One of the effects of the legislation was to circumscribe the liabilities of single partnerships within services companies like international law or accountancy firms, in order to ensure that such groups cannot be destroyed by the misbehaviour, however egregious, of a single subsidiary.

This protects the central brand, making each subsidiary responsible for its own actions, but it can also have the effect of diluting corporate culture, as some subsidiaries may take decisions that run counter to the corporation’s stated rules because there is a strong business case for doing so.

HSBC has recently used a variation on this theme to argue that the parent company is in no way responsible for the misdeeds of its small Swiss banking subsidiary, and that the company’s top executives were unaware that its Swiss arm was engaged in facilitating massive tax avoidance. This was despite the subsidiary being credited with a huge chunk of the group profits prior to the financial crisis, when the bulk of the misbehaviour is supposed to have taken place.

Proposals for a register of who actually owns LLPs may go some way to resolving the problem, but here too, there are pitfalls.

“First, [beneficial ownership] covers companies, but not all trusts, so the easiest way to avoid disclosure would be to use one of those trusts which fall outside the scope, instead of companies,” says Andres Knobel, a freelance researcher at the Tax Justice Network.

Furthermore, “the definition of beneficial owner is based on FATF’s (the Financial Action Task Force) recommendations on Anti-Money Laundering, which refer to the individual holding more than 25% of ownership… which is a really high threshold.”

A further issue is that companies can continue to act as directors of UK LLPs. That is problematic, because if these corporate directors are incorporated in, say, the BVI, Gibraltar or Belize and their directors are not named individuals – and they are not required to be in many such jurisdictions – then the question of ultimate ownership remains open, as the true owners can continue to hide behind opaque corporations.

Limited Liability Partnership legislation combined with the UK’s hands-off corporate tax regulation produces a financial environment which is almost impossible to monitor, and has made the UK the jurisdiction of choice for criminal enterprises all over the world.

Sources close to international tax matters have said that in recent weeks and months the government has attempted to burnish its anti-tax evasion and money laundering credentials as tax issues in particular come into focus in the run up to the UK election. To this end they have been quietly lobbying former UK territories such as British Virgin Islands and the Caymans to tighten up local legislation that currently facilitates tax evaders and money launderers.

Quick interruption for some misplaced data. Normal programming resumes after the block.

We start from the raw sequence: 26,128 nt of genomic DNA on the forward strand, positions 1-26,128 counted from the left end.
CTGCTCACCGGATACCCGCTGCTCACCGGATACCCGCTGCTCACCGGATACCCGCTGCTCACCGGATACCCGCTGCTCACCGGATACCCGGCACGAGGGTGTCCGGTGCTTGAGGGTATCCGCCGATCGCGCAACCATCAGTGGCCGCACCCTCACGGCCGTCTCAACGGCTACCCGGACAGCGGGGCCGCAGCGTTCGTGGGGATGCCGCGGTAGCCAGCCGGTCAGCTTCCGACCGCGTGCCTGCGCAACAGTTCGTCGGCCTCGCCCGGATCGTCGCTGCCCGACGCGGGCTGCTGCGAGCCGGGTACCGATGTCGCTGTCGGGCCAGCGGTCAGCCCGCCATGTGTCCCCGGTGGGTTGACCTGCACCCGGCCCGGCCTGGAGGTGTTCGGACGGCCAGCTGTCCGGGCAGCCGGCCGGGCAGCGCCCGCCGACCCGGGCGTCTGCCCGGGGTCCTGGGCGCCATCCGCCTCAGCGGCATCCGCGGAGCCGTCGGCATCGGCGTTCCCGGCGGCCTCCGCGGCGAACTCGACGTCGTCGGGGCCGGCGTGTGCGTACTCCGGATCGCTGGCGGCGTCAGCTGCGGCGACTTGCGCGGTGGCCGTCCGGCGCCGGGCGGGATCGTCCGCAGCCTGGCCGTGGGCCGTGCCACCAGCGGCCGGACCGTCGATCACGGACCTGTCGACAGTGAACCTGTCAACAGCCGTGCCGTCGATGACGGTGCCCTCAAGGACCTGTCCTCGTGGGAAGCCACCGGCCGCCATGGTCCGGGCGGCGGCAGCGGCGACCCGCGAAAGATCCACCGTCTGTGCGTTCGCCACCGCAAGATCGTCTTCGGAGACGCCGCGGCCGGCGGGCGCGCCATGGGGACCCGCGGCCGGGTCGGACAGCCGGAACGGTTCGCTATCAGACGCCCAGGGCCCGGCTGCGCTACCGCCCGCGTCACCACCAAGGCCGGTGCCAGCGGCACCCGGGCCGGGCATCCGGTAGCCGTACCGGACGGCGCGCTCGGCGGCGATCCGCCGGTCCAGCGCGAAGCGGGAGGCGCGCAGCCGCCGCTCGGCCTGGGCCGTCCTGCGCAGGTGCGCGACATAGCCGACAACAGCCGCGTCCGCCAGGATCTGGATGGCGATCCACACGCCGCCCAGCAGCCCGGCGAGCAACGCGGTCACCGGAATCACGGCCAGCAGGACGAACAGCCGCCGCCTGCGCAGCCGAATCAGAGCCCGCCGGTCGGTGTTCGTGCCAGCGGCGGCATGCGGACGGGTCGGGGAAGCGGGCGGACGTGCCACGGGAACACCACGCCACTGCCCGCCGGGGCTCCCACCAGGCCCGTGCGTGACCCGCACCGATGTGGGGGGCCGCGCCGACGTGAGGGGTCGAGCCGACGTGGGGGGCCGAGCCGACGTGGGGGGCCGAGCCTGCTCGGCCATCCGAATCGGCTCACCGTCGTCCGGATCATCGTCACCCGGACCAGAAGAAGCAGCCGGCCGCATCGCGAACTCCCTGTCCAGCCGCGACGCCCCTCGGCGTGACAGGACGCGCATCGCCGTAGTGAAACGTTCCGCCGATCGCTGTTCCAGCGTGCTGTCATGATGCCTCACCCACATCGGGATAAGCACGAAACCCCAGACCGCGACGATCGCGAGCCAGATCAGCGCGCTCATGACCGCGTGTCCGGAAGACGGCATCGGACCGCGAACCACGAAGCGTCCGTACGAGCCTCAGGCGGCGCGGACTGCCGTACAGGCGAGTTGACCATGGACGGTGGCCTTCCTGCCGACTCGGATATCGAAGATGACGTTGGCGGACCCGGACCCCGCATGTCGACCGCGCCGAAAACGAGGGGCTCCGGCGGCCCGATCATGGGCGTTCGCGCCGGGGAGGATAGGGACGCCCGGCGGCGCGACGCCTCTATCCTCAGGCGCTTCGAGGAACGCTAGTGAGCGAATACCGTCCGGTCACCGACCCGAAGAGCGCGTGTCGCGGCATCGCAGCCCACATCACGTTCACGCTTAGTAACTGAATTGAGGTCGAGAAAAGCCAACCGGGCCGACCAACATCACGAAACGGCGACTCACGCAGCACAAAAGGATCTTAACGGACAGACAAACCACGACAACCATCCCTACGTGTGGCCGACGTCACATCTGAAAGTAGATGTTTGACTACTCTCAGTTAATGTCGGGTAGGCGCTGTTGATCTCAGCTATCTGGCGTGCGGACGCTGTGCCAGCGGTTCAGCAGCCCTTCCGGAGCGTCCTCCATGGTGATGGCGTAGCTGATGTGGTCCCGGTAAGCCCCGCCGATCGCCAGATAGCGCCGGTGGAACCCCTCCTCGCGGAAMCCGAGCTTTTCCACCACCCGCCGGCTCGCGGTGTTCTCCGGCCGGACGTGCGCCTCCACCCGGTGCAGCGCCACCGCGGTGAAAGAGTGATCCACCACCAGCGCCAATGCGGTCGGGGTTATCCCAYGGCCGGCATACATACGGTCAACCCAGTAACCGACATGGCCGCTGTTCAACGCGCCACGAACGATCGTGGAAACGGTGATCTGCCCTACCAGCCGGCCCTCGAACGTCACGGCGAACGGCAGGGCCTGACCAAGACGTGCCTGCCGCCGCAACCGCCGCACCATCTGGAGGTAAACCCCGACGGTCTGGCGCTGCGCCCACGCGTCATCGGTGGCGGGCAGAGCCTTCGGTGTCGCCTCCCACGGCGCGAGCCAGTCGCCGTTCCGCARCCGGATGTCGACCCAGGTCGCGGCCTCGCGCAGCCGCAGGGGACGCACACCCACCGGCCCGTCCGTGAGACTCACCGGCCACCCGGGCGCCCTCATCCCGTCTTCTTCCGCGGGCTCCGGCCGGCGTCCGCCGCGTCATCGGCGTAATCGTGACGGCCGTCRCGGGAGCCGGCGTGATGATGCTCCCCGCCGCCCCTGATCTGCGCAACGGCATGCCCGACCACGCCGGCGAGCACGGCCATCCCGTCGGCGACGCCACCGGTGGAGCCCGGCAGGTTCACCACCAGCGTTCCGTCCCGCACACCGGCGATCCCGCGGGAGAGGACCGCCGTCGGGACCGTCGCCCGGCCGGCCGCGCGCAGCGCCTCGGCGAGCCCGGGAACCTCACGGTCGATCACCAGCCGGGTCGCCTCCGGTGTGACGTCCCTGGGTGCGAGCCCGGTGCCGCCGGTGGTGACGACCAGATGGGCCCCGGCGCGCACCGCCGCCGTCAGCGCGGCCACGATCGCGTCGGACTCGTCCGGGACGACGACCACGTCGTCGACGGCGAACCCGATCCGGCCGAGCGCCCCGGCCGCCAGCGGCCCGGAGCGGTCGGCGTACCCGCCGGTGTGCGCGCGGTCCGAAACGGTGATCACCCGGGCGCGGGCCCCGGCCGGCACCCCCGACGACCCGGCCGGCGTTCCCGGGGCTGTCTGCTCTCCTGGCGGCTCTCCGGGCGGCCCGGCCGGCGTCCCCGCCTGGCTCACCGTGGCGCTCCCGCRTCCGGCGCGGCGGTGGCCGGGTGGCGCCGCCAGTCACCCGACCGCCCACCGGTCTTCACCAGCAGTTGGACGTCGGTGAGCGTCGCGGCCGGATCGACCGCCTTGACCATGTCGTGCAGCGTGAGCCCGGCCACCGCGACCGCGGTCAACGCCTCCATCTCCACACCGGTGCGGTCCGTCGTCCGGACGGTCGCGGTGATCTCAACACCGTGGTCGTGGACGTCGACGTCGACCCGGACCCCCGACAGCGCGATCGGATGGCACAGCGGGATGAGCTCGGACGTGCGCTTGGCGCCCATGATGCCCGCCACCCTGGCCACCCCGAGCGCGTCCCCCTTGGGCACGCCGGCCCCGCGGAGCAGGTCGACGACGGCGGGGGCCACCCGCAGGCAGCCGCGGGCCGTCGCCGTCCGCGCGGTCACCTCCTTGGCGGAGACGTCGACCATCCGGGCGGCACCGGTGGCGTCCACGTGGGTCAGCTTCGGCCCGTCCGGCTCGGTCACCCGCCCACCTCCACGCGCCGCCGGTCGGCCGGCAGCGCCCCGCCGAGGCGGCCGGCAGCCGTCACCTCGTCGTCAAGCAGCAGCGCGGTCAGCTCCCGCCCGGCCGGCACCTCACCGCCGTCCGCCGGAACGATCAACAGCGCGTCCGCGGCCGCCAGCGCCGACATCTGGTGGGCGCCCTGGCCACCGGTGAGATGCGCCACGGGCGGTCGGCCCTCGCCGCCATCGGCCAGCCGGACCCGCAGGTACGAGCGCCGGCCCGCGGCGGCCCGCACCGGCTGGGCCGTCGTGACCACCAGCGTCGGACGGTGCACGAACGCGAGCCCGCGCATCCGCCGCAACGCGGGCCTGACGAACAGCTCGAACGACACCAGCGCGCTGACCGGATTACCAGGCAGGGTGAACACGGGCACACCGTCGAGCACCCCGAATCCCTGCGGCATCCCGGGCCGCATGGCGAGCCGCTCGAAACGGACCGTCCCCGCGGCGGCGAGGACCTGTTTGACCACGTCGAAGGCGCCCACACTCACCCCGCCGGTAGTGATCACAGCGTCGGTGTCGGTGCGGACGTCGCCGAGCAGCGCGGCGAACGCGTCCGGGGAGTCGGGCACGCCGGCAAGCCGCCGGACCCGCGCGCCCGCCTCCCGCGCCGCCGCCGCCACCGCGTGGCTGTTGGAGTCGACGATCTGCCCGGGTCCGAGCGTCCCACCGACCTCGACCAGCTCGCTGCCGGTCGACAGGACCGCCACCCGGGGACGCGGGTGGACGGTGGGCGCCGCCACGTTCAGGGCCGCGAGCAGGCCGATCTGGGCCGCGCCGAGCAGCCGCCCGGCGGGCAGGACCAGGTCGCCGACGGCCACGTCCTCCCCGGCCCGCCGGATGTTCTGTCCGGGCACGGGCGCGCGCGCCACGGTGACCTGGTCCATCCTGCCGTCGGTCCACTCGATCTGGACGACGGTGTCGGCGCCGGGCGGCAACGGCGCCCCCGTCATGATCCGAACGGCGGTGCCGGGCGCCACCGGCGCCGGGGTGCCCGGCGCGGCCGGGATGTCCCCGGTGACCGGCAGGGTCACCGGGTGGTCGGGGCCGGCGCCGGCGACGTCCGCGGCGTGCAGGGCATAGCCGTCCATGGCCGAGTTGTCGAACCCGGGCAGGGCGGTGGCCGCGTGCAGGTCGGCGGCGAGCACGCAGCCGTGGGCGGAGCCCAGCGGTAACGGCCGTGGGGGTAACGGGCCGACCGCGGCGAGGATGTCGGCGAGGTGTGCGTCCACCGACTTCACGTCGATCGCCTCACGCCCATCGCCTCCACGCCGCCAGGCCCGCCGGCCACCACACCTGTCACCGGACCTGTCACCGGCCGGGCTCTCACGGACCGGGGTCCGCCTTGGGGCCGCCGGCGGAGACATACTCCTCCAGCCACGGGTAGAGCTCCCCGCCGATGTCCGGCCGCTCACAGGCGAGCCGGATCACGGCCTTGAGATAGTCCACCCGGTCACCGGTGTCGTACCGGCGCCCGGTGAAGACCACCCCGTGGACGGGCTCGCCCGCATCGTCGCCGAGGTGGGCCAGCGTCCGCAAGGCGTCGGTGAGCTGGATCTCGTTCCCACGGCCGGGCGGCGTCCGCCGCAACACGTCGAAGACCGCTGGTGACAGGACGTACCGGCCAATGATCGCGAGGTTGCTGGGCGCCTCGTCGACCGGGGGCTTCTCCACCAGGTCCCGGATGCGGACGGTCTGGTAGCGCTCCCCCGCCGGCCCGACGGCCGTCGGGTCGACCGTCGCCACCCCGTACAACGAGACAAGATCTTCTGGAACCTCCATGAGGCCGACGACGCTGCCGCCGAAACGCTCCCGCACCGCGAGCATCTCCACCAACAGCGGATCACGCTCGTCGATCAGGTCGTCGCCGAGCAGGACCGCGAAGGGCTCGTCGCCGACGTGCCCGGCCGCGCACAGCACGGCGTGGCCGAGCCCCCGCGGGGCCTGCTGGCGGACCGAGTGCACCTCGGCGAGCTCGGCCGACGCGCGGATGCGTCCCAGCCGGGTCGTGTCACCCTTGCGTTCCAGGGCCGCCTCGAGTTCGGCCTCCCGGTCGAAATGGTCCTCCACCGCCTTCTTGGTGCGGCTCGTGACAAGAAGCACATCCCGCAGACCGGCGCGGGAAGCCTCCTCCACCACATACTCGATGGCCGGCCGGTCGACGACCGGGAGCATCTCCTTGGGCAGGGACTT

Specifically, it has asked for companies registered in these protectorates to provide the names of the actual company owners. As things stand, it can be virtually impossible for the authorities to establish who really owns companies set up in these jurisdictions, which can in turn be owned by a series of trusts or companies set up in other jurisdictions where legislation is equally opaque, making them a vehicle of choice for tax evaders, corrupt politicians and criminals alike.

But so far, sources say, the protectorates are refusing to play ball.

From the mouths of ministers 

In March 2015, as the United States and the European Union crossed swords with Russia over the latter’s intervention in the Ukraine conflict, UK Foreign secretary Philip Hammond said he could cause Russian leader Vladimir Putin “strategic embarrassment” by revealing the extent to which his oligarch cronies had siphoned off the country’s wealth and stashed it in the UK.

Underlying Hammond’s threat was the suggestion that corrupt Russians have parked much of their ill-gotten gains in London’s real estate market, sending skywards prices that were already far beyond the reach of most Londoners.